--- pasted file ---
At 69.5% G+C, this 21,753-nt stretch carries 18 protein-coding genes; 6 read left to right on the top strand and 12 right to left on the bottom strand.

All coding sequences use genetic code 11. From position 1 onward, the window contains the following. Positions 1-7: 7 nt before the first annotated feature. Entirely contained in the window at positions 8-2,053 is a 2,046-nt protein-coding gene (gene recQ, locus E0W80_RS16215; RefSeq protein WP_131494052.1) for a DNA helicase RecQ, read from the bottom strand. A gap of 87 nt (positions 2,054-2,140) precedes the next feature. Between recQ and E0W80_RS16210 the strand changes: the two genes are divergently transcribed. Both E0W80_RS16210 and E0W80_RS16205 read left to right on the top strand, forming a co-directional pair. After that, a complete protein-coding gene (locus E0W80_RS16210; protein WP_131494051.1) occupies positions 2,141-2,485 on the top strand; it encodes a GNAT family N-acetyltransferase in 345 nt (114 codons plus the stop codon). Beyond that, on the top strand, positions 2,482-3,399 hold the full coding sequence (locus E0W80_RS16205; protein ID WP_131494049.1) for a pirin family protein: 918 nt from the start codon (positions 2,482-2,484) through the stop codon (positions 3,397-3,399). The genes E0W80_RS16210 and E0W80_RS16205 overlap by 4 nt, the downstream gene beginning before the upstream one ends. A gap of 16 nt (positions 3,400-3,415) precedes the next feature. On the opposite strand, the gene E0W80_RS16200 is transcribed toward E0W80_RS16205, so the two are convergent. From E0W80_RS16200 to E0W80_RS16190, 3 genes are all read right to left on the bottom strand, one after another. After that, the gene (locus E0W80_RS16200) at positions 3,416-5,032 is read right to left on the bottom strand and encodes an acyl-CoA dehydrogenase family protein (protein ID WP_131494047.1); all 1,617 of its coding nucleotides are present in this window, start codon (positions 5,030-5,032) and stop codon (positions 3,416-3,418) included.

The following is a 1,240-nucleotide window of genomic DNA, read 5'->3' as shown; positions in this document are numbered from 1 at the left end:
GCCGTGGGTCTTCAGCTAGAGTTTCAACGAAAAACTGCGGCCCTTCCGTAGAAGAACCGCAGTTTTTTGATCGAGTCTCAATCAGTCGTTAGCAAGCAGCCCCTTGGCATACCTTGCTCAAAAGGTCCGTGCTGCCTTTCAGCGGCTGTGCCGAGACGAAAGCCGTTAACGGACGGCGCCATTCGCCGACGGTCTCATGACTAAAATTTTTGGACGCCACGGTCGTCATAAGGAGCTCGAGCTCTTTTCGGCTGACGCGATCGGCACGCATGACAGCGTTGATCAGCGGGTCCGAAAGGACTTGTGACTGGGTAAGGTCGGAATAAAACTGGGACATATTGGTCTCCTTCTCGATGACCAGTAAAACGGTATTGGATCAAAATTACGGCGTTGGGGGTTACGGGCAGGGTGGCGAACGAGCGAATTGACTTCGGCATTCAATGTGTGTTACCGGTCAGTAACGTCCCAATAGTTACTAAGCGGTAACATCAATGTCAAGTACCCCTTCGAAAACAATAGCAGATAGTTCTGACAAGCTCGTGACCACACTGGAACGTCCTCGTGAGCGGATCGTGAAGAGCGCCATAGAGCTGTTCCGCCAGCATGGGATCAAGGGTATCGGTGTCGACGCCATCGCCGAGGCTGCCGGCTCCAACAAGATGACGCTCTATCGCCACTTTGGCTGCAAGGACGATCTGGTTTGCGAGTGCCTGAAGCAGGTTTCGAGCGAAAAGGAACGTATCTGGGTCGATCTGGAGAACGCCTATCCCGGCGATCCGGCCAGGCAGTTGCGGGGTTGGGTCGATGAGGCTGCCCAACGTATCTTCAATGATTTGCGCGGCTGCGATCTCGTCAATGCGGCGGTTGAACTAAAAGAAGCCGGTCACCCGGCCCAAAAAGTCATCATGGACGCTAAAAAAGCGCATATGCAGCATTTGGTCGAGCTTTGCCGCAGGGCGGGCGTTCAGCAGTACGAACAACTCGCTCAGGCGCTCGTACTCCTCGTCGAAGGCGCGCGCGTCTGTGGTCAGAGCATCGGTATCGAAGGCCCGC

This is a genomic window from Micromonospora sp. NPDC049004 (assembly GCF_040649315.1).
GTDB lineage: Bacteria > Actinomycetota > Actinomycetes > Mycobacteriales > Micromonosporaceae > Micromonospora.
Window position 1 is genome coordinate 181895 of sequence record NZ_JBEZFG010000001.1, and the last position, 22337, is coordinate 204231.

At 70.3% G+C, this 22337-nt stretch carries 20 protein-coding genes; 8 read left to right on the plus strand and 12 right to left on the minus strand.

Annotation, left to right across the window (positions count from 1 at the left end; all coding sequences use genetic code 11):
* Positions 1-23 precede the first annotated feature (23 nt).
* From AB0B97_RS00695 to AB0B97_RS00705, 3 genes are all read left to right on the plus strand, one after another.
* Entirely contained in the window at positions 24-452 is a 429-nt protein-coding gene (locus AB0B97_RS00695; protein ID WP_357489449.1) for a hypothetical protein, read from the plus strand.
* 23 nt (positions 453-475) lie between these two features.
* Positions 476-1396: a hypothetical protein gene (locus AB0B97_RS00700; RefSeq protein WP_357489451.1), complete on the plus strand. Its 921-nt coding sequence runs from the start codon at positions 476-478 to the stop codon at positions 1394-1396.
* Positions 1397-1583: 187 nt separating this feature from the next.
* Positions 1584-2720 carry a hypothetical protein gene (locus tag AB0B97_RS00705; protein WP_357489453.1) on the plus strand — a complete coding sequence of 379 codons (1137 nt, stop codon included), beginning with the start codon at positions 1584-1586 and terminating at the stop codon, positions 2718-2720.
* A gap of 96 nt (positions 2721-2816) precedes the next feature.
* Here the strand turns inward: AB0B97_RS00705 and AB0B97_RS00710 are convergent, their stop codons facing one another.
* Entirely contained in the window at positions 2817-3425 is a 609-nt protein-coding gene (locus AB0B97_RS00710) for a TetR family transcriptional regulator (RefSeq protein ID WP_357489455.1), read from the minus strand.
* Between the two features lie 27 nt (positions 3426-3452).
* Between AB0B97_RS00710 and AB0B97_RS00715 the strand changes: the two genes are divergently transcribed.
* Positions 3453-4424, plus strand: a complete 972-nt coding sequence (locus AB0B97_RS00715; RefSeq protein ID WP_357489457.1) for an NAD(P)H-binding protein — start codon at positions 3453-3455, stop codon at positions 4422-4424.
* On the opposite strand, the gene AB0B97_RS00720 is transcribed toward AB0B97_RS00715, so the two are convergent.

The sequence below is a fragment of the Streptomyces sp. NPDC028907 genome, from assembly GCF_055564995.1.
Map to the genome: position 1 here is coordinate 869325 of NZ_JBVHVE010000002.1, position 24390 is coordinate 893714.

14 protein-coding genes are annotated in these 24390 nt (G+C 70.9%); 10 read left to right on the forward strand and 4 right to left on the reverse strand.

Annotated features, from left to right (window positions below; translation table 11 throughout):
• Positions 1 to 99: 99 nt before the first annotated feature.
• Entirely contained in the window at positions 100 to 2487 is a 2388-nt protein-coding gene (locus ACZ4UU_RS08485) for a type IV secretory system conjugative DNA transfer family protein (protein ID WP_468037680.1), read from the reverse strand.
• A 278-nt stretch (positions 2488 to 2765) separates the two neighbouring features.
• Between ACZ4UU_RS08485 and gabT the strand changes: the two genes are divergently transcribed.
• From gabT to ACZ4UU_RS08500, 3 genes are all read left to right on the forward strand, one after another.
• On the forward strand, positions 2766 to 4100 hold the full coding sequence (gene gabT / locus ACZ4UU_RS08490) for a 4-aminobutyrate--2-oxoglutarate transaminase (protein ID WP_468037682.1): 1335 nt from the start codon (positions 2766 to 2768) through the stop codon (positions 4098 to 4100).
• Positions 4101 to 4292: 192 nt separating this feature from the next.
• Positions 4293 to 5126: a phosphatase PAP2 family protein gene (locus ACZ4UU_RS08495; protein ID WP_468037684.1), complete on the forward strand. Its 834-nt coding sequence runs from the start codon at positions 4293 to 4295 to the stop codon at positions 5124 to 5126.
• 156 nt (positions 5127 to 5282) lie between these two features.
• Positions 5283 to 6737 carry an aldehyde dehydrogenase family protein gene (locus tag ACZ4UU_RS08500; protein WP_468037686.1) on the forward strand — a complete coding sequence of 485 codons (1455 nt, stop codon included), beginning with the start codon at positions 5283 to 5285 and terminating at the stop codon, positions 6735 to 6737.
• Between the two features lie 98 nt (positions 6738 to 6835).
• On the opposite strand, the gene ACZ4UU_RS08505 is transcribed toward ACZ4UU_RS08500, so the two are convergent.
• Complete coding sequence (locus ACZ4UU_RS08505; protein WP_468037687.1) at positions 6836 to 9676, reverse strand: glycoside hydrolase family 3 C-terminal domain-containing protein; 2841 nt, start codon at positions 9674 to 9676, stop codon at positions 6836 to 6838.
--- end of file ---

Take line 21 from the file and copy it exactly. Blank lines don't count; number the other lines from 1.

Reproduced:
* Between AB0B97_RS00710 and AB0B97_RS00715 the strand changes: the two genes are divergently transcribed.